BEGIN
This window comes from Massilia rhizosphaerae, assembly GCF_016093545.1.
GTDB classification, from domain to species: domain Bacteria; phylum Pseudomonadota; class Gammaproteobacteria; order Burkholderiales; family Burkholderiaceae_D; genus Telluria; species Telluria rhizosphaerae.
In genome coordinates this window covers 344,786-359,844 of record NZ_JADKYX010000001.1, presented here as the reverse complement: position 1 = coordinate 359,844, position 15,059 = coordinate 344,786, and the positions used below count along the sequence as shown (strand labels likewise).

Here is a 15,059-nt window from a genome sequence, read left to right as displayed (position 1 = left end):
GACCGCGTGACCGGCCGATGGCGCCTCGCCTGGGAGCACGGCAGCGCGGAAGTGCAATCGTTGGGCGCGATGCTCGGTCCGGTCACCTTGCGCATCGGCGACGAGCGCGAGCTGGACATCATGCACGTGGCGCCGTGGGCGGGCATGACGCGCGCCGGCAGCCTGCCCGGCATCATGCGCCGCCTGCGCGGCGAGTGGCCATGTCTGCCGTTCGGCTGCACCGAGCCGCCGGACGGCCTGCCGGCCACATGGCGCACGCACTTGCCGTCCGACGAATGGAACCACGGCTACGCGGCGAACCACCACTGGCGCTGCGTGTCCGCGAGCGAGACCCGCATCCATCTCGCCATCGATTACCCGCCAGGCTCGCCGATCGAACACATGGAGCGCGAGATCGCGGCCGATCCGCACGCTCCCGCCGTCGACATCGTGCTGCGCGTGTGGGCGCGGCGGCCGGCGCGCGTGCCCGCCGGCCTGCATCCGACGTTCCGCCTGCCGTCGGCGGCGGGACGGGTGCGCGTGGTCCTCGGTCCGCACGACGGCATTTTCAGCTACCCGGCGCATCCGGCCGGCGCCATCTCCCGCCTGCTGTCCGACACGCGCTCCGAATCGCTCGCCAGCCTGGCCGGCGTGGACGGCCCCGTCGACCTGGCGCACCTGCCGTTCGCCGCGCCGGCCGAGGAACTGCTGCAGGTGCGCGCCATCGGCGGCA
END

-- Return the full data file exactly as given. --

This window comes from Massilia rhizosphaerae, assembly GCF_016093545.1.
GTDB classification, from domain to species: domain Bacteria; phylum Pseudomonadota; class Gammaproteobacteria; order Burkholderiales; family Burkholderiaceae_D; genus Telluria; species Telluria rhizosphaerae.
In genome coordinates this window covers 344,786-359,844 of record NZ_JADKYX010000001.1, presented here as the reverse complement: position 1 = coordinate 359,844, position 15,059 = coordinate 344,786, and the positions used below count along the sequence as shown (strand labels likewise).

Here is a 15,059-nt window from a genome sequence, read left to right as displayed (position 1 = left end):
GACCGCGTGACCGGCCGATGGCGCCTCGCCTGGGAGCACGGCAGCGCGGAAGTGCAATCGTTGGGCGCGATGCTCGGTCCGGTCACCTTGCGCATCGGCGACGAGCGCGAGCTGGACATCATGCACGTGGCGCCGTGGGCGGGCATGACGCGCGCCGGCAGCCTGCCCGGCATCATGCGCCGCCTGCGCGGCGAGTGGCCATGTCTGCCGTTCGGCTGCACCGAGCCGCCGGACGGCCTGCCGGCCACATGGCGCACGCACTTGCCGTCCGACGAATGGAACCACGGCTACGCGGCGAACCACCACTGGCGCTGCGTGTCCGCGAGCGAGACCCGCATCCATCTCGCCATCGATTACCCGCCAGGCTCGCCGATCGAACACATGGAGCGCGAGATCGCGGCCGATCCGCACGCTCCCGCCGTCGACATCGTGCTGCGCGTGTGGGCGCGGCGGCCGGCGCGCGTGCCCGCCGGCCTGCATCCGACGTTCCGCCTGCCGTCGGCGGCGGGACGGGTGCGCGTGGTCCTCGGTCCGCACGACGGCATTTTCAGCTACCCGGCGCATCCGGCCGGCGCCATCTCCCGCCTGCTGTCCGACACGCGCTCCGAATCGCTCGCCAGCCTGGCCGGCGTGGACGGCCCCGTCGACCTGGCGCACCTGCCGTTCGCCGCGCCGGCCGAGGAACTGCTGCAGGTGCGCGCCATCGGCGGCA